A number of recent movies — including some of this year's top awards contenders — revive a decades-old debate about the type of director who shapes the most memorable films.
In his famed 1962 essay, "Notes on the Auteur Theory," Andrew Sarris gave the highest praise to strong-willed directors like Alfred Hitchcock and John Ford, who stamped their movies with an unmistakable personal vision.
In a celebrated counterattack, Pauline Kael cried hogwash and championed more flexible, versatile directors like Carol Reed and Fred Zinnemann, who worked in a variety of genres and often submerged their own personality into the material they were interpreting. Thanks to her witty, trenchant analysis, Kael won that battle in the pages of Film Quarterly, but Sarris ultimately won the war.
For one thing, Kael later became the most fanatical auteurist of all, championing favorite directors like Sam Peckinpah and Brian De Palma who brandished a highly personal approach. Younger critics drew from both Sarris and Kael but now give their top accolades to directors with the most distinctive, assertive, self-conscious styles.
This year some of the critics' favorites — Wes Anderson's "The Grand Budapest Hotel," David Fincher's "Gone Girl," Alejandro Iñárritu's "Birdman" and Paul Thomas Anderson's "Inherent Vice"— have been the ones with the most insistent, sometimes most overbearing directorial stamp. But I'd like to take issue with my colleagues and stand up for the less showy, more versatile directors who have sometimes been underrated in the rush to anoint auteurs.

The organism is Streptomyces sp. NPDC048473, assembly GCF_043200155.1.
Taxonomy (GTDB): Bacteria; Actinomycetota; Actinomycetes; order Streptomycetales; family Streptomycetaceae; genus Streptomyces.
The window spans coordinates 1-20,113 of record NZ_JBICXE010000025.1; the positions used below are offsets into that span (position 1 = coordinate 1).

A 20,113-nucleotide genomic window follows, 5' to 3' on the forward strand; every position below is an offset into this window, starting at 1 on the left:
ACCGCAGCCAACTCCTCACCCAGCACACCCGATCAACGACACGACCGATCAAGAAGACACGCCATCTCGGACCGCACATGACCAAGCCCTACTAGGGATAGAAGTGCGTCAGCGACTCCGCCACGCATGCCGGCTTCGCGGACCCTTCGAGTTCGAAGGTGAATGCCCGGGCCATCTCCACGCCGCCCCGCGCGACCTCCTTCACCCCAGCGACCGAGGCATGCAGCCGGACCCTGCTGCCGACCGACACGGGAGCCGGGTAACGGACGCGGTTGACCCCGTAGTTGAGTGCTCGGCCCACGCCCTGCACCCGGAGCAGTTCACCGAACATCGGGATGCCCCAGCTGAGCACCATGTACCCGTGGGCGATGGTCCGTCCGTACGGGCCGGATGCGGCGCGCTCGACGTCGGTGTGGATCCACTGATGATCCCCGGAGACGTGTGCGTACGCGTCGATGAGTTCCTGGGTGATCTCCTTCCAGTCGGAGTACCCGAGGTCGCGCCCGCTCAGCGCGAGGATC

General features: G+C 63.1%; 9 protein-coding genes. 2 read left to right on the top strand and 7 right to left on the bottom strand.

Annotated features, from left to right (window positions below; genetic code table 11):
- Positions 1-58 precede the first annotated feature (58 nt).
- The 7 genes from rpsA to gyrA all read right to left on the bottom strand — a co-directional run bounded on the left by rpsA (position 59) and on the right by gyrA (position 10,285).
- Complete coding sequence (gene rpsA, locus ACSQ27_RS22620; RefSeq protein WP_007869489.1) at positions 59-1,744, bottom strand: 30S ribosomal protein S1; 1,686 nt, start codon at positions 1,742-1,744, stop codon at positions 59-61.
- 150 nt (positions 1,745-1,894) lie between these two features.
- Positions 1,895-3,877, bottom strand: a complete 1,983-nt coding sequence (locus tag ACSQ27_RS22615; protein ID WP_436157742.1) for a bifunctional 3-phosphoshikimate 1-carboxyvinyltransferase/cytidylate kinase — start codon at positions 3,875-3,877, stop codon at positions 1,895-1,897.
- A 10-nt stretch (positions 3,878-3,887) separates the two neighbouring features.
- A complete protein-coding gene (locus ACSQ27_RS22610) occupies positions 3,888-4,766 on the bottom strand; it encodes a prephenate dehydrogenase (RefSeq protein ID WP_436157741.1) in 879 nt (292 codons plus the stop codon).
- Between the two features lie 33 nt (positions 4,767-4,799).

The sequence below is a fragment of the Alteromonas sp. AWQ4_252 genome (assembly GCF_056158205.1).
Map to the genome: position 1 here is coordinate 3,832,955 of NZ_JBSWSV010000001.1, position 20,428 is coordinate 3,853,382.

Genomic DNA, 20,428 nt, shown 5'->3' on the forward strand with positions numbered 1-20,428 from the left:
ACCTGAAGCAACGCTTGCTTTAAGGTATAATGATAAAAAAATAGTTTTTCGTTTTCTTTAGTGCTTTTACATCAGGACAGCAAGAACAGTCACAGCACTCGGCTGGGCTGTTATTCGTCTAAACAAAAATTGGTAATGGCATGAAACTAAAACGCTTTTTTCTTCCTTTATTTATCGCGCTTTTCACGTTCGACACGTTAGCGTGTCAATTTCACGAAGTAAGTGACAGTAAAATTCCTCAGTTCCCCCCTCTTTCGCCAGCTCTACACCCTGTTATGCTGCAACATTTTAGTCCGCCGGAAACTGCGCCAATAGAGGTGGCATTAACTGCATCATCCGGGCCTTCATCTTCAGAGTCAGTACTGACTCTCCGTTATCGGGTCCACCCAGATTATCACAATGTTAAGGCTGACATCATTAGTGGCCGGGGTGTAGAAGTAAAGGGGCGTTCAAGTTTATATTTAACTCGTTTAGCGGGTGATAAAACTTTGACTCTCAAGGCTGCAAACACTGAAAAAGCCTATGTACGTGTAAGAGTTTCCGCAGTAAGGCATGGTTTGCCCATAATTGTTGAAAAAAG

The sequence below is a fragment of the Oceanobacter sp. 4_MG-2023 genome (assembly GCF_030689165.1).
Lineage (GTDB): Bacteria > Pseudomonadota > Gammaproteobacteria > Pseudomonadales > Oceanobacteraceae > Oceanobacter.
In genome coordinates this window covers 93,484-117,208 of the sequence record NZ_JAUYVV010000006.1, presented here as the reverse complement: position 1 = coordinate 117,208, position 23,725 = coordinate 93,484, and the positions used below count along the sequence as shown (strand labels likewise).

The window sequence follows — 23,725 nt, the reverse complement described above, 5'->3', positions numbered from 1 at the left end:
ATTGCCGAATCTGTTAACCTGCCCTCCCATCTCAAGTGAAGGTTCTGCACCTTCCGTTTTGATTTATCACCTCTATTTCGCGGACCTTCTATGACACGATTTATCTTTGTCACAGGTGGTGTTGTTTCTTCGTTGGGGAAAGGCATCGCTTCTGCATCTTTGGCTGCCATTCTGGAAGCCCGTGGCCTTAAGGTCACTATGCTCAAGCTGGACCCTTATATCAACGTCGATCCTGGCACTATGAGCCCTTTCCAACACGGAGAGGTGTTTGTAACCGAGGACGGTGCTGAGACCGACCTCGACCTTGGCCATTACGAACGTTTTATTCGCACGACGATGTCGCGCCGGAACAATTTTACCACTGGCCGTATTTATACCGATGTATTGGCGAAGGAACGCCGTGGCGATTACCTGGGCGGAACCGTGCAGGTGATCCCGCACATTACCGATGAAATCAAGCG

Billy Wilder, for example, was originally dismissed by Sarris as a director without a personal style, and, indeed, Wilder tackled an astonishing range of material, from romantic comedies to film noir ("Double Indemnity"), Hollywood tragedy ("Sunset Boulevard"), journalistic expose ("Ace in the Hole") and classic farce ("Some Like It Hot").
I also appreciated the versatility of Sidney Lumet, who was best known for his gritty urban police movies like "Serpico," "Dog Day Afternoon" and "Prince of the City" but who also made the raucous satire of television, "Network," the all-star Agatha Christie mystery, "Murder on the Orient Express," and film versions of Eugene O'Neill's "Long Day's Journey Into Night" and Mary McCarthy's "The Group."
Of course, these directors had strong interests that showed in their movies, but they relished challenges, and they didn't flaunt a visual style that made their movies instantly identifiable. As Wilder once said, "I like to believe that movement can be achieved eloquently, elegantly, economically and logically, without shooting from a hole in the ground, without hanging the camera from the chandelier, and without the camera dolly dancing a polka." (Are you listening, Mr. Iñárritu?)
On the contemporary scene, Ang Lee is another director who has shown admirable range. He went from the Chinese ensemble comedy, "Eat Drink Man Woman," to the world of Jane Austen in "Sense and Sensibility" and the '70s sexual revolution in "The Ice Storm." He directed the smashing martial arts fantasy "Crouching Tiger Hidden Dragon," the landmark gay love story "Brokeback Mountain" and the 3-D metaphysical adventure "Life of Pi."
These chameleon-like directors can certainly have misfires. Lee was unsuited to direct "Hulk," just as Lumet didn't mesh well with "The Wiz." But these unassuming craftsmen are never predictable in the way that Wes Anderson, Fincher or even Martin Scorsese can be.